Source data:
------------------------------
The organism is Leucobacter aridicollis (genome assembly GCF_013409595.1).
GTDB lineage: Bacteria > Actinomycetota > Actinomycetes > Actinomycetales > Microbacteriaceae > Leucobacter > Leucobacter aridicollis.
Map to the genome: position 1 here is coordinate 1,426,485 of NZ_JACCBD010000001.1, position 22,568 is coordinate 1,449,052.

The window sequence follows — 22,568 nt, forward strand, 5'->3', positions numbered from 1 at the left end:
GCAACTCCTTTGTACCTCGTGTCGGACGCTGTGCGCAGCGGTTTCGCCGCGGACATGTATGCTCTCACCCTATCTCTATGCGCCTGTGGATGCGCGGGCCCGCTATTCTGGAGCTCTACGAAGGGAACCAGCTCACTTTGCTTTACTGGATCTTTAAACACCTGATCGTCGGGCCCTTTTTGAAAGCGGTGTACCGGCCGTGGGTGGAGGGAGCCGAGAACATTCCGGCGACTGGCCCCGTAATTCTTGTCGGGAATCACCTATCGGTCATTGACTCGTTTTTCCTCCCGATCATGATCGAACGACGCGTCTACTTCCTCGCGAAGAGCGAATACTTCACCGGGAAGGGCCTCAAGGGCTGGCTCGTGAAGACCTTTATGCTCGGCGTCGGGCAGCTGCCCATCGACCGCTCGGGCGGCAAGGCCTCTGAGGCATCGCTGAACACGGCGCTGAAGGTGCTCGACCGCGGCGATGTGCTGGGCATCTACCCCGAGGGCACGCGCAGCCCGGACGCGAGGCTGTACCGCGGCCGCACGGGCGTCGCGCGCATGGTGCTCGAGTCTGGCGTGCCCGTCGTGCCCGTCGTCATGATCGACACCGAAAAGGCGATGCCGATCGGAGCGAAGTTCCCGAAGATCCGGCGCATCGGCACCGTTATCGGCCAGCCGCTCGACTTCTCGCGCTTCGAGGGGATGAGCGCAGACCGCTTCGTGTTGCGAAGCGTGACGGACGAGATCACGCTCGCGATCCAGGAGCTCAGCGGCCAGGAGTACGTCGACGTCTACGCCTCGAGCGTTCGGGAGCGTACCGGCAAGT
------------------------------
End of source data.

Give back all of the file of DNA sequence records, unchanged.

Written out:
The organism is Leucobacter aridicollis (genome assembly GCF_013409595.1).
GTDB lineage: Bacteria > Actinomycetota > Actinomycetes > Actinomycetales > Microbacteriaceae > Leucobacter > Leucobacter aridicollis.
Map to the genome: position 1 here is coordinate 1,426,485 of NZ_JACCBD010000001.1, position 22,568 is coordinate 1,449,052.

The window sequence follows — 22,568 nt, forward strand, 5'->3', positions numbered from 1 at the left end:
GCAACTCCTTTGTACCTCGTGTCGGACGCTGTGCGCAGCGGTTTCGCCGCGGACATGTATGCTCTCACCCTATCTCTATGCGCCTGTGGATGCGCGGGCCCGCTATTCTGGAGCTCTACGAAGGGAACCAGCTCACTTTGCTTTACTGGATCTTTAAACACCTGATCGTCGGGCCCTTTTTGAAAGCGGTGTACCGGCCGTGGGTGGAGGGAGCCGAGAACATTCCGGCGACTGGCCCCGTAATTCTTGTCGGGAATCACCTATCGGTCATTGACTCGTTTTTCCTCCCGATCATGATCGAACGACGCGTCTACTTCCTCGCGAAGAGCGAATACTTCACCGGGAAGGGCCTCAAGGGCTGGCTCGTGAAGACCTTTATGCTCGGCGTCGGGCAGCTGCCCATCGACCGCTCGGGCGGCAAGGCCTCTGAGGCATCGCTGAACACGGCGCTGAAGGTGCTCGACCGCGGCGATGTGCTGGGCATCTACCCCGAGGGCACGCGCAGCCCGGACGCGAGGCTGTACCGCGGCCGCACGGGCGTCGCGCGCATGGTGCTCGAGTCTGGCGTGCCCGTCGTGCCCGTCGTCATGATCGACACCGAAAAGGCGATGCCGATCGGAGCGAAGTTCCCGAAGATCCGGCGCATCGGCACCGTTATCGGCCAGCCGCTCGACTTCTCGCGCTTCGAGGGGATGAGCGCAGACCGCTTCGTGTTGCGAAGCGTGACGGACGAGATCACGCTCGCGATCCAGGAGCTCAGCGGCCAGGAGTACGTCGACGTCTACGCCTCGAGCGTTCGGGAGCGTACCGGCAAGT